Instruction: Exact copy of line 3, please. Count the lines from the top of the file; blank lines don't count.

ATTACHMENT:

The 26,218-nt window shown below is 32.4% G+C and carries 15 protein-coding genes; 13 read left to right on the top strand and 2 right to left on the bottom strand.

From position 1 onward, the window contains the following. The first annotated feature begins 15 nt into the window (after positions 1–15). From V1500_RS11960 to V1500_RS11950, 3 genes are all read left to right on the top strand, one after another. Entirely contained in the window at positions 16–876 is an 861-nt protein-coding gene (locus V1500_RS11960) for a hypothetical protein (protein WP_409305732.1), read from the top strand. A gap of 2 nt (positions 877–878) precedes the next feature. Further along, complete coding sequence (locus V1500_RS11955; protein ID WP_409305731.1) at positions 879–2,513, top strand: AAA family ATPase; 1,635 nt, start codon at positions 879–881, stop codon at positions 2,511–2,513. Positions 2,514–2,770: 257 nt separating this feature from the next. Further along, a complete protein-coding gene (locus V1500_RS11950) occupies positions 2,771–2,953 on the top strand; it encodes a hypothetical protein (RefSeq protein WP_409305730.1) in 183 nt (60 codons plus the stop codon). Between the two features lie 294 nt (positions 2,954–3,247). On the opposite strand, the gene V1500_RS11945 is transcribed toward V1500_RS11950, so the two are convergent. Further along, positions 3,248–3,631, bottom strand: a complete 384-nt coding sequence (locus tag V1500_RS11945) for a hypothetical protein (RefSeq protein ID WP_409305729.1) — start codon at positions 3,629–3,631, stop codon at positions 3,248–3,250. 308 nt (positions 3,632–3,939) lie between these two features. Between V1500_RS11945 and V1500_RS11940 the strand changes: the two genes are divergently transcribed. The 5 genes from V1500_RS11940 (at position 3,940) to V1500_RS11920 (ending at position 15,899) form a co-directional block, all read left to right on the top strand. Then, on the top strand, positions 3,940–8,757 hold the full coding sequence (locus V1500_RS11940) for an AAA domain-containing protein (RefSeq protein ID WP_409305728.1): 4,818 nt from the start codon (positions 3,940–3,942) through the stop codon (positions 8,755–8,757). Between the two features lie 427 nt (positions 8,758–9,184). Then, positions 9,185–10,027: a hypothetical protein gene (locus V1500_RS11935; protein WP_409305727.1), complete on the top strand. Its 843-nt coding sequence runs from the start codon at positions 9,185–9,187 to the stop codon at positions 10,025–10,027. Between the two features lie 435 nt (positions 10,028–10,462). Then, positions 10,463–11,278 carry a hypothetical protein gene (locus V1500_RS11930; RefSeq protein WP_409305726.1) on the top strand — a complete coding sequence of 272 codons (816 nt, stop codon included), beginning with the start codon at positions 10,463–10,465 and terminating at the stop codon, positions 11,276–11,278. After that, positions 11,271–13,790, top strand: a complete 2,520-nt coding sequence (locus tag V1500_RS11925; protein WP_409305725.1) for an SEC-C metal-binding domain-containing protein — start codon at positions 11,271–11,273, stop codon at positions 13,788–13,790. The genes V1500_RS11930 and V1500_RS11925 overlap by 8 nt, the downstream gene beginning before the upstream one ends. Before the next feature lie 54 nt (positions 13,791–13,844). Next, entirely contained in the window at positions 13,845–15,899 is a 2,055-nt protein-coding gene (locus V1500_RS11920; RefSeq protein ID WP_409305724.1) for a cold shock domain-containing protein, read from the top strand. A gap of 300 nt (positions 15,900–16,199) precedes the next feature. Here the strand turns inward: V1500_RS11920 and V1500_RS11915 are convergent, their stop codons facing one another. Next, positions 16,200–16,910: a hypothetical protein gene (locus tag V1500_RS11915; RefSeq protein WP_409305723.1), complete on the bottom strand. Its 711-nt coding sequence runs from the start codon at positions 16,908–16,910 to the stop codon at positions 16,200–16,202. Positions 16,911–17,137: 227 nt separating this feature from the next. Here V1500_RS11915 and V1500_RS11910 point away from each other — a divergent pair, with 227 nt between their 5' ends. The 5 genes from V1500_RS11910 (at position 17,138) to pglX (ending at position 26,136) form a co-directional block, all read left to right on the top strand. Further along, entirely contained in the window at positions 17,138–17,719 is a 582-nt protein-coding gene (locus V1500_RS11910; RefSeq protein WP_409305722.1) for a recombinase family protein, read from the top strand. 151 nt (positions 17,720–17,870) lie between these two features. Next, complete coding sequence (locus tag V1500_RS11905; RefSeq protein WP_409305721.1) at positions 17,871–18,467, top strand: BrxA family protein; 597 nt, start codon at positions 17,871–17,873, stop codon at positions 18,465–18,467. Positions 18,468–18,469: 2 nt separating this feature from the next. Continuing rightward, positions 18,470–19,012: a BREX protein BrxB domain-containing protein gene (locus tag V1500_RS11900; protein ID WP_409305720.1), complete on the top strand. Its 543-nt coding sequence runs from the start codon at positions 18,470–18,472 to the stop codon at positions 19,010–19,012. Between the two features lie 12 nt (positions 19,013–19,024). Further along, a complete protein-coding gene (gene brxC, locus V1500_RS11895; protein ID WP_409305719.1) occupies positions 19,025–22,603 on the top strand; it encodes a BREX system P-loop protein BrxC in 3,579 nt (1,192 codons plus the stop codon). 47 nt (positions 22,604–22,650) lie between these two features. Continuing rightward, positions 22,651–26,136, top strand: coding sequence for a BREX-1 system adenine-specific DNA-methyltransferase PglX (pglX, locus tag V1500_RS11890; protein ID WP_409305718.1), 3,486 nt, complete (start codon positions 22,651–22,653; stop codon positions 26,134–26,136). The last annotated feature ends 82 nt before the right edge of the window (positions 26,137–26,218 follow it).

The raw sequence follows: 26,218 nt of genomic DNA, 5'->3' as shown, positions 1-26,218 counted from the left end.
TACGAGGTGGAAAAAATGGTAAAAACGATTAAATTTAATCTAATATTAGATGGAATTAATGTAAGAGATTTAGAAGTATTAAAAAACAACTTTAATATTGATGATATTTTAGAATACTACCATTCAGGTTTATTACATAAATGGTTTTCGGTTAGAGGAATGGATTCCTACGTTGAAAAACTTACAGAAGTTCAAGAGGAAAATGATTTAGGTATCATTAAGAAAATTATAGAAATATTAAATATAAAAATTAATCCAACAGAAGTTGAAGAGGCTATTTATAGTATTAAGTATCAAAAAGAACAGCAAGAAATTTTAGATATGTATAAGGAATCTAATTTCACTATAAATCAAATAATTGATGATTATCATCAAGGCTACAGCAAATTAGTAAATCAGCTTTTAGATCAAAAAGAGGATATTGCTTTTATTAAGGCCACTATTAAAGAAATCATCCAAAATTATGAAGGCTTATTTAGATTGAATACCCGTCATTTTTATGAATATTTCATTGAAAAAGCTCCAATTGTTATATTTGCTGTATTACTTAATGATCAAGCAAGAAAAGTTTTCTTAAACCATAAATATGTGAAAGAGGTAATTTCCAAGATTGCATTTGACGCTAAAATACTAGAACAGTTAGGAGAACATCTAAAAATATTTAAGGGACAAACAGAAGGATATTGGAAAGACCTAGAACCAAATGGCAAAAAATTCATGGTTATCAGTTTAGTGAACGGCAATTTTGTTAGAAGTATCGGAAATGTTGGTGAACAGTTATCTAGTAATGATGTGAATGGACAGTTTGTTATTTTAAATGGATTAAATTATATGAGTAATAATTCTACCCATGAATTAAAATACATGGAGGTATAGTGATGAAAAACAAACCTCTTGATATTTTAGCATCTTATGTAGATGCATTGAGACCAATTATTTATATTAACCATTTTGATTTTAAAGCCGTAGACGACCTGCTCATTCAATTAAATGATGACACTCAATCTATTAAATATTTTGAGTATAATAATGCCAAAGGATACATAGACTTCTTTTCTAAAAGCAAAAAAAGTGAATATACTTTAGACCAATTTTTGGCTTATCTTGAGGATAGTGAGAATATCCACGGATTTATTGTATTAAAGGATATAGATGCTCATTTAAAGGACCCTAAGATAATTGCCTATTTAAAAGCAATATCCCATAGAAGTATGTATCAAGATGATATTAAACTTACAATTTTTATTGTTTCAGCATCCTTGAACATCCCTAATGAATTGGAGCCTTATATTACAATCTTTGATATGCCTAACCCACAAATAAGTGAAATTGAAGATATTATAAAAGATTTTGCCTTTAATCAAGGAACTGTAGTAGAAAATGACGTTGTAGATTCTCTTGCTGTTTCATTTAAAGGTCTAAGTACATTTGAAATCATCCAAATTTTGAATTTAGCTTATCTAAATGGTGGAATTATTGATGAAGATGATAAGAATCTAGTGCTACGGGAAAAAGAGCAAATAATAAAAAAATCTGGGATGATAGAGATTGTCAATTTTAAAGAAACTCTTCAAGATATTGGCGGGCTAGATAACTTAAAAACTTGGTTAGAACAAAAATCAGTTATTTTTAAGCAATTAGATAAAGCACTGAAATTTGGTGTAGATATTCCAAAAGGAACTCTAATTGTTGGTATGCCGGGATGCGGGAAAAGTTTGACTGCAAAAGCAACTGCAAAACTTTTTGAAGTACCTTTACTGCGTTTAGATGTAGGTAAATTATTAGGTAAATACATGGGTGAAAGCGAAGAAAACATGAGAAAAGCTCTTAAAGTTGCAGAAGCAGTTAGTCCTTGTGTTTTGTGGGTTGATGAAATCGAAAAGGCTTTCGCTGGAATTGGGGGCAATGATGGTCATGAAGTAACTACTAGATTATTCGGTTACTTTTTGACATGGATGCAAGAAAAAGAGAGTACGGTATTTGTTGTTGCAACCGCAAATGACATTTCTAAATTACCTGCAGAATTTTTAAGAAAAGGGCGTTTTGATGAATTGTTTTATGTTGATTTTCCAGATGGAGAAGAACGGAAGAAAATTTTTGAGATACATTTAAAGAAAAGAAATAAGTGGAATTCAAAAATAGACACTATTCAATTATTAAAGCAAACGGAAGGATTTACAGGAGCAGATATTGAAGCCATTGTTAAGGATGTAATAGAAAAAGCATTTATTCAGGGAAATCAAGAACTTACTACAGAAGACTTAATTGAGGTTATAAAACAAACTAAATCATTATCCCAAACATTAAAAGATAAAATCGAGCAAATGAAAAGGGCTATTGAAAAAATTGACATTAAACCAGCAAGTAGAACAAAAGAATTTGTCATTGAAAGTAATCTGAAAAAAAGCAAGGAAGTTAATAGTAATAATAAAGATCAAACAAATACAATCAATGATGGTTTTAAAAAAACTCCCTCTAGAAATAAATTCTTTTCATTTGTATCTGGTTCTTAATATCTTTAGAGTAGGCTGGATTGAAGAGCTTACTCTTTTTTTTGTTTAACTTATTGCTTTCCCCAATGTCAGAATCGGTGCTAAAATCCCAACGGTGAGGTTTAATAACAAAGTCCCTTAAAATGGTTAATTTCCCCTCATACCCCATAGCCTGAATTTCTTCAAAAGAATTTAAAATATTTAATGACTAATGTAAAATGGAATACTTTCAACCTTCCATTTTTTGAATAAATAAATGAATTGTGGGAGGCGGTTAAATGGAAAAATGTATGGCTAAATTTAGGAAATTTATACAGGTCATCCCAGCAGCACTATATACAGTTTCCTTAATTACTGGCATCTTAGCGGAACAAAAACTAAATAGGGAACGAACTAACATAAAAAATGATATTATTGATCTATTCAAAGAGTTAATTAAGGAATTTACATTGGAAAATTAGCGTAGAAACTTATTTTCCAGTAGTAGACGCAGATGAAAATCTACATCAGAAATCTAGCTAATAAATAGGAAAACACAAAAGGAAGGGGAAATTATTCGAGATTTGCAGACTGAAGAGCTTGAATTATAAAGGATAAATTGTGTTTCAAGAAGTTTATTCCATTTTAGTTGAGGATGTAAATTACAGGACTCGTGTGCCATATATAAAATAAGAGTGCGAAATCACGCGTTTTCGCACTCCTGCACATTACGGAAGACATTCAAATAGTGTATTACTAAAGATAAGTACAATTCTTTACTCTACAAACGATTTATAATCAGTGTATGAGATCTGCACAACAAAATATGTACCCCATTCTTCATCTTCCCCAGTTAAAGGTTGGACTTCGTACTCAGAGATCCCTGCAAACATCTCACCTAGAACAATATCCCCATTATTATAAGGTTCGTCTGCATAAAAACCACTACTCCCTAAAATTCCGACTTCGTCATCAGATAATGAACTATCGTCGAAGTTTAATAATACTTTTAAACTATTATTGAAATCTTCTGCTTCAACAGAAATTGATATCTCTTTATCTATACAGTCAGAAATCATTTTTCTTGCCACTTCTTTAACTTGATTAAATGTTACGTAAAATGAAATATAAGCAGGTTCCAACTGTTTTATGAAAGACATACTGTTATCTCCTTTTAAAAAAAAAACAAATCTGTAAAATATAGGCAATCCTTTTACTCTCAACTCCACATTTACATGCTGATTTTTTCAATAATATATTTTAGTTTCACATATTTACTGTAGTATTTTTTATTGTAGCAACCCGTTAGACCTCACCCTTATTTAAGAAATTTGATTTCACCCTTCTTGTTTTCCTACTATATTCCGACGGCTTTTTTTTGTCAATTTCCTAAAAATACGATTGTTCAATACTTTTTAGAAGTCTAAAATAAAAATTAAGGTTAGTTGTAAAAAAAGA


The raw sequence follows: 26,218 nt of genomic DNA, 5'->3' as shown, positions 1-26,218 counted from the left end.